A good morning!

As I write this, I’m having a hard time wrapping my mind around how not-late in the day it is. 😀 It feels like it should be early evening. Granted, part of that might be the lighting out my window North facing window right now. It’s looking a bit dark out there, even though it’s not that cloudy. We’ve got another storm heading our way. The storm itself looks like it will pass us on the North, but we’ll likely get some rain. There’s another storm that might hit us, during the night, but I suspect that one will pass by us as well.


After tending to the kitties this morning, I brought both of the windows for the old basement outside. I’m happy to say the Weldbond seems to have a marvelous job of not only adhering the window screen in place, but the metal mesh as well. I was hoping it would hold the metal. That means that all the staples I used to attach the screens, as well as the metal plates, are all now bonded to the frame!

First things first, though: tending to the outside cats.

They were oddly nervous this morning. When I headed into the sunroom, I saw why!

Look who was visiting!

In the sunroom, we have two identical bins; one for the cat kibble, and one for the bird seed. The skunks had been managing to get the cat kibble bin’s lid off, and eating the kibble. The lid had a crack near a handle, so I switched it with the other bin. The skunks have not been able to open it, since.

I guess this guy was getting pretty hungry!

Gosh, he’s so cute!

After feeding the critters, I had an extra job to include during my rounds.

While in town yesterday, I was able to pick up 10 new little flags to put on our fence posts, replacing the old ones that were torn to shreds. There wasn’t enough of a wind to be able to see all of them in this photo, but when they’re all flapping in the breeze, it looks really awesome!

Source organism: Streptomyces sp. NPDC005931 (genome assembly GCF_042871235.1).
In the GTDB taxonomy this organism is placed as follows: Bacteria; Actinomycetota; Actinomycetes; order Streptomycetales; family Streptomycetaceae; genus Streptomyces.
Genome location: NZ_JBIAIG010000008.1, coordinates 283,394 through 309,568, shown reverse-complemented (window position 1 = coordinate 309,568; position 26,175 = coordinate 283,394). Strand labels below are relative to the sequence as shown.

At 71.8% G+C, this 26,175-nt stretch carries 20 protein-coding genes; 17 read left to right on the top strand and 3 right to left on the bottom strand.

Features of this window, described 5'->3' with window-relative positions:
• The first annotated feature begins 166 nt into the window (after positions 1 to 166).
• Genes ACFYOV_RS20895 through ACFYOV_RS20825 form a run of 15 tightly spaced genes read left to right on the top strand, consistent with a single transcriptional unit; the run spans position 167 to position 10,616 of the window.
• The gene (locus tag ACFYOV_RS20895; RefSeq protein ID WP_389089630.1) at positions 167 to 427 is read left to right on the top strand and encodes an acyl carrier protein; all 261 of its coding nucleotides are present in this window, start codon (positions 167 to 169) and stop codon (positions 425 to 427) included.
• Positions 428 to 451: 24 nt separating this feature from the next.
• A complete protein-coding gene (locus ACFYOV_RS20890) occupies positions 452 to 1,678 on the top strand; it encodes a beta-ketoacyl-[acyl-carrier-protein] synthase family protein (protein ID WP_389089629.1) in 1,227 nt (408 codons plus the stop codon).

With my rounds done, I headed inside for a bit, to give the cats (and guests) a chance to eat, before testing out the window.

This is the eyesore we’ve had for the last while.

You can see a nail in the wall above the wooden frame, which would have been used to hold the metal mesh frame in place. We just shoved things in to prop it a bit, and the foam insulation made sure nothing got into the basement.

What a mess.

After moving the stuff out of the window well, and pushing the insulation into the basement (there is a platform under the window for it to fall onto), I swept up the dirt a bit.

I need to prioritize getting some puck board to make a new “roof” over this. It served a definite purpose!!

Then it was time to finally check out the new window.

It fit perfectly!

The top kept tipping forward, though, so I had to hold it to take the photo.

Not only did it fit the opening as well as the plastic window, but it is even just as flush!

That is the hole for one of the latches on the plastic frame. We can just get another pair of latches, and use the same holes.

That weather stripping must have been what made the difference, because this frame is easily twice as thick as the plastic frame.